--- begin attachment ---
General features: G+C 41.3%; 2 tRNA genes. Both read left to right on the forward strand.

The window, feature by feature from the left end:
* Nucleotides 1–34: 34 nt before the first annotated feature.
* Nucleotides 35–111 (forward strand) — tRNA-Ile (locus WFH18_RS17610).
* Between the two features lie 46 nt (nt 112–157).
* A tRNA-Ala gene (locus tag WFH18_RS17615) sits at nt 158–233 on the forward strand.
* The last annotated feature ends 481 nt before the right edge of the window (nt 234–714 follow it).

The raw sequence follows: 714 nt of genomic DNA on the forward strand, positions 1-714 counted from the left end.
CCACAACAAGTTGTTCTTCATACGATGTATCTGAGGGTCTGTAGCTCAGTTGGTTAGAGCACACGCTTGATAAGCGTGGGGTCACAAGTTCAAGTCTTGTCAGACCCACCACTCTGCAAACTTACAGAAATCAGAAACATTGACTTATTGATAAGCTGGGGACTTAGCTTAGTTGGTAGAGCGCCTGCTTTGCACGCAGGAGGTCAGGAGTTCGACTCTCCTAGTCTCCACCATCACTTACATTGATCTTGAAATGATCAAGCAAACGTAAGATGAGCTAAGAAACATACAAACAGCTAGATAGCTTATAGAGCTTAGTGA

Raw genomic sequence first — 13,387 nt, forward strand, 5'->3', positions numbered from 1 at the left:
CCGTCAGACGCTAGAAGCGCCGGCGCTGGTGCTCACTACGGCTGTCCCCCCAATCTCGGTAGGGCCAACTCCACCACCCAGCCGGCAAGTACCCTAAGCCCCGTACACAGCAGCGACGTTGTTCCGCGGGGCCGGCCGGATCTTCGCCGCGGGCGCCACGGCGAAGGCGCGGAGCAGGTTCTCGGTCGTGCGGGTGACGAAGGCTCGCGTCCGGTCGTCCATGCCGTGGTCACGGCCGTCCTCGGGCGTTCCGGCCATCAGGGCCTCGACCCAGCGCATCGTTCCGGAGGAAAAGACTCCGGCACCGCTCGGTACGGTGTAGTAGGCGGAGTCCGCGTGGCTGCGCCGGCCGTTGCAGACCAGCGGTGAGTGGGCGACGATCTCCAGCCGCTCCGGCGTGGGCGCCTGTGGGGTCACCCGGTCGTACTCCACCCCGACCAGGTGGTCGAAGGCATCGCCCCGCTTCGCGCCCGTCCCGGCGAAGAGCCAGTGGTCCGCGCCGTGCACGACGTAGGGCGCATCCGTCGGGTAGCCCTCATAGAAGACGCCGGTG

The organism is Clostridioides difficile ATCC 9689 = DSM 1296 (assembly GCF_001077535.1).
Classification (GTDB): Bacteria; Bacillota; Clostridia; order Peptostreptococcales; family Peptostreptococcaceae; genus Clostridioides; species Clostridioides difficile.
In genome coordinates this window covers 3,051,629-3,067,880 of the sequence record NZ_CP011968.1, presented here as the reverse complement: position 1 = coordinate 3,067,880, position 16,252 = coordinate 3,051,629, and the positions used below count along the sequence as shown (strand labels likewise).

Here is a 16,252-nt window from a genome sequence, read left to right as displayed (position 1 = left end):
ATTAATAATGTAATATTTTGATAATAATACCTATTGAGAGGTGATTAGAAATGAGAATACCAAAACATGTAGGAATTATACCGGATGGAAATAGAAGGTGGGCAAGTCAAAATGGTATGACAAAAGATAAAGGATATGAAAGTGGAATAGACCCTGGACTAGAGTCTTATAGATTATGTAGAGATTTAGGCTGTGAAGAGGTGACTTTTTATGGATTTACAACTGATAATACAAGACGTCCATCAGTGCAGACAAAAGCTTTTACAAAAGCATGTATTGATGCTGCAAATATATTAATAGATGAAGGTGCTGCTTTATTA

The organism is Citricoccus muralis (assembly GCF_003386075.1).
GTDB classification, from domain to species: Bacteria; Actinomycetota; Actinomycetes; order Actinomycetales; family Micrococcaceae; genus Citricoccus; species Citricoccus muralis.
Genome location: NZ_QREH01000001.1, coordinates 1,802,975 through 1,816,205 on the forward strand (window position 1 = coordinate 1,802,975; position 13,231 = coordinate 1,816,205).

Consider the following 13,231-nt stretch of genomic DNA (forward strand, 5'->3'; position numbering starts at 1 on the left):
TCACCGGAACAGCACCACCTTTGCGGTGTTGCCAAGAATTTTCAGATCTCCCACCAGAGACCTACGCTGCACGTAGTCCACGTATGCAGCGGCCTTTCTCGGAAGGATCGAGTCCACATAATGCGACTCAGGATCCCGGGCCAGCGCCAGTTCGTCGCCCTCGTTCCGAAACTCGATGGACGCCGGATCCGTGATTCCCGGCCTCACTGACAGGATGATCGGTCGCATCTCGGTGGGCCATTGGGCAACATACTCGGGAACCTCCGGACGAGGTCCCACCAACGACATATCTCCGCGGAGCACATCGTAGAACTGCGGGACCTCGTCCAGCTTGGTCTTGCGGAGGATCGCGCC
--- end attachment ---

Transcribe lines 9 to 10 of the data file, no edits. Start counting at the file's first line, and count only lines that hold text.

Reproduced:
CCACAACAAGTTGTTCTTCATACGATGTATCTGAGGGTCTGTAGCTCAGTTGGTTAGAGCACACGCTTGATAAGCGTGGGGTCACAAGTTCAAGTCTTGTCAGACCCACCACTCTGCAAACTTACAGAAATCAGAAACATTGACTTATTGATAAGCTGGGGACTTAGCTTAGTTGGTAGAGCGCCTGCTTTGCACGCAGGAGGTCAGGAGTTCGACTCTCCTAGTCTCCACCATCACTTACATTGATCTTGAAATGATCAAGCAAACGTAAGATGAGCTAAGAAACATACAAACAGCTAGATAGCTTATAGAGCTTAGTGA

Raw genomic sequence first — 13,387 nt, forward strand, 5'->3', positions numbered from 1 at the left: